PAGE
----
3. I see, Kitty, that you mention Haaland relatives who stayed in Bay Ridge, Brooklyn, NY as did my maternal grandfather, Ole Haaland. He had been a ship’s carpenter, too, as you mention other relatives of yours were. He married my Norwegian immigrant grandmother, Ottilie/Ottilia/Otillie Olsen 12/14/12. I have their birthdates–2/15/1875 for her and 5/4/1870 for him– but not their places of birth in Norway. Her father was Ole Petterson or Peterson and his was Martin Johnsten or Johnsen.

    My grandfather came to the US in 1893, my grandfather in 1893 or 1896.She was a cook for the wealthy Lyman family of Brooklyn. They had one child, my mother Alise. It is very frustrating trying to find more about their Norwegian roots. I know my grandfather had a sister, Bertha, who came over but returned to Norway. Both grandparents died long before I was born and their home later burned to the ground with any other records.

    I am writing in the hopes that maybe you or anyone else who reads this may shed more light on my family. I will be going to Norway in August and had hopes of maybe finding relatives there. Searching so far has been mostly frustrating!

  4. Linda –
    There are many people who are happy to help out on the Norwegian rootsweb list at: http://lists.rootsweb.ancestry.com/index/intl/NOR/NORWAY.html so I recommend you join and ask there. There is also a facebook group for Norwegian genealogy that is equally helpful.

    Have you tried looking in the Norwegian archives? You might have luck with their names and birthdates

    Click on the category Norwegian in the right column here for many helpful articles. It is amazing how much information is online these days.

    • Thanks for this link. I’m trying to do a bit more research myself. About 15 years ago I called a parish in Vigmostad, Norway—– to get more information about my paternal great grandfather , Lars Eliassen Vigmostad. He died (under strange and or suspicious circumstances) around the time of his sons birth (my grandfather) my grandfather, was not legitimate and was given the name Håland. , aksel håland. Bc he was born on the farm Håland , in the southern tip of Norway. I think Håland farm is part of a larger farm my has in Gangså. Anyway. I have tried to regain the info given to me 15 years ago ‘ but need some help. I’m trying to find t he article written up in the newspaper in vogmostad concerning my great grandfathers apparent suicide…. this would have been in late 1919 or early January 1920. My grandfather was both January 23 1920. Aksel Håland, he came to America in 1949 , a year or 2 after my grandmother, Towne Skjævesland (born January 2) in vigeland, Norway. I’ve always been so proud of my norwegian heritage. I hope to one day live in Norway, with my cousins and uncles and family. For now, I’m in the US, and will remain here. For as long as my parents live….. my father,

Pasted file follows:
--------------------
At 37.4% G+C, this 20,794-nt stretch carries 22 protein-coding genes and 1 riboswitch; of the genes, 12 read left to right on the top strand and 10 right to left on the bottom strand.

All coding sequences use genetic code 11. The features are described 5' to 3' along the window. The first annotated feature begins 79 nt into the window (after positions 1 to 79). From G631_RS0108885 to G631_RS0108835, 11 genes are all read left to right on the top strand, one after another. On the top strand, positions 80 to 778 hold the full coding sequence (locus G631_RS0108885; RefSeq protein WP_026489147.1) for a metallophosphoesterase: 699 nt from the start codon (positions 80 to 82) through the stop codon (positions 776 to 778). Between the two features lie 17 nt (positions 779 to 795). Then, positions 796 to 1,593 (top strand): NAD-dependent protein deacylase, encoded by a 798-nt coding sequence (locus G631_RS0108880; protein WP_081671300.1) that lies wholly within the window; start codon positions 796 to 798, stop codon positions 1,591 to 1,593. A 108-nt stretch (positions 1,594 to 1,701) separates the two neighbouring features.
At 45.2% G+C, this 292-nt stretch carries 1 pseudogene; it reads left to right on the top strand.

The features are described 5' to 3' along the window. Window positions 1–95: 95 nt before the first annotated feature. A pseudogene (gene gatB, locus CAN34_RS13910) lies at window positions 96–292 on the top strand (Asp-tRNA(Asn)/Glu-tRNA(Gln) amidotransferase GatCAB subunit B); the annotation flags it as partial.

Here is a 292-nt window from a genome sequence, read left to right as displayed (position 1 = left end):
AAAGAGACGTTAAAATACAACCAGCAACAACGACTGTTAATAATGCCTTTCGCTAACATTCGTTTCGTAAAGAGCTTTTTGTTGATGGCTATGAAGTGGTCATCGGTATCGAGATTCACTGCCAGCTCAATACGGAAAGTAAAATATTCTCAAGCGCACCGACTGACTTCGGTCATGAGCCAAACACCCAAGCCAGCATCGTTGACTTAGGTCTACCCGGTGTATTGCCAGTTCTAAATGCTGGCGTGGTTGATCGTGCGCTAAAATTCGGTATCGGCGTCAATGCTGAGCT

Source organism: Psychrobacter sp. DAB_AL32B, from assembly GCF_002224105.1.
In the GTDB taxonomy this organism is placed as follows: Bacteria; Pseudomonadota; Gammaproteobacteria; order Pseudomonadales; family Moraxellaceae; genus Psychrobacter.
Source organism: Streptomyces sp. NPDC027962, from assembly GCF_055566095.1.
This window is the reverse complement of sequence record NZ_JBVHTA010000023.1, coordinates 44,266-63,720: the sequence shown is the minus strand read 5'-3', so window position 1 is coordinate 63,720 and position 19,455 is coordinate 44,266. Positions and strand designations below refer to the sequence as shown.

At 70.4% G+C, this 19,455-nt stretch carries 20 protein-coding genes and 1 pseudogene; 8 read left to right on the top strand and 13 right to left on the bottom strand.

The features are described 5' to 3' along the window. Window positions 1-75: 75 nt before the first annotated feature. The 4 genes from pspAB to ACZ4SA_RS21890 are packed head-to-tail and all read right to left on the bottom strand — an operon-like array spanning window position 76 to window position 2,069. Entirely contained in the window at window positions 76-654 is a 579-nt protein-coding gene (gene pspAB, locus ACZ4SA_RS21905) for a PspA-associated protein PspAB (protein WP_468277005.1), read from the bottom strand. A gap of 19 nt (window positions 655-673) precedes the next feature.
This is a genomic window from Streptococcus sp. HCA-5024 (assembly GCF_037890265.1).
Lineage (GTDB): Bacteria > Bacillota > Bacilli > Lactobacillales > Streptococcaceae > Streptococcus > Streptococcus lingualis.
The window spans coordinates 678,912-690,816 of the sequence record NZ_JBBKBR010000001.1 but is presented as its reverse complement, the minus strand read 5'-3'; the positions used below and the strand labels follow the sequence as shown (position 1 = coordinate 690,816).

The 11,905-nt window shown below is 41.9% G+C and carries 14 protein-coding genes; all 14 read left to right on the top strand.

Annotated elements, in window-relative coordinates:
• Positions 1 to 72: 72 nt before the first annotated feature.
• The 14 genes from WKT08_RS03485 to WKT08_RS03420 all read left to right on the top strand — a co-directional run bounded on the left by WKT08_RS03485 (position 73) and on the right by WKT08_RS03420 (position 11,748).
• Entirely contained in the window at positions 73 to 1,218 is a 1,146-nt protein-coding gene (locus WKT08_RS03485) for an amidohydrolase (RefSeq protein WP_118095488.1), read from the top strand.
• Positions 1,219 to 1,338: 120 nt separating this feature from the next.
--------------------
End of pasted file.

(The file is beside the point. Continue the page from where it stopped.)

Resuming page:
Vidar Haaland, is an artist…. he paints watercolors, pastels , as well as other mediums. Often depicting persons and landscapes of both rural and metropolitan areas of Norway. for as long as I can remember, my father always was working on a painting,,, be it a watercolor painting of a photograph of my grandfather, and his family in Norway during the 1940s …. or paintings, wood block prints, monoliths of other aspects of everyday living in Norway…….. my father, Vidar Haaland, bow runs his art studio out of Westport point, Massachusetts. Amd now that he is retired, focuses all his energy into his art…… growing up, my father was a school psychologist…… he was in the field of psychology for nearly 40 years. HE MEY KY MOTHER, at one of the first schools they both worked at ……. at the time, the school was known as a school for the mentally and emotionally disturbed, i believe it was called Glenn kirk. Anyway, my mother, Maureen Haaland (maiden name _ Richardson) is retired now, but she worked in special education for around 20 years. And then focused the 2nd half of her career as a first grade teacher. She is an amazing teacher and mother. My father an amazing psychologist and artist and father. Looking back, I realize now I should have followed my gut and studied to become a teacher. I think I imagined that I perhaps was destined to do something different snd that it seemed to obvious a choice to become a teacher. I love kids. And hope to one day teach…. and even more so …hope to one day have children of my own. Anyway. I love your blog. I know my father has some extensive original ledgers and books from various parishes and churches as well as other data, i plan to comb thru it and was thinking that perhaps there may be information in these sources that may provide information and answers for many others. Anyway. Thanks. Jon Haaland. ( Eliassen
      Skjavesland. / Skjævesland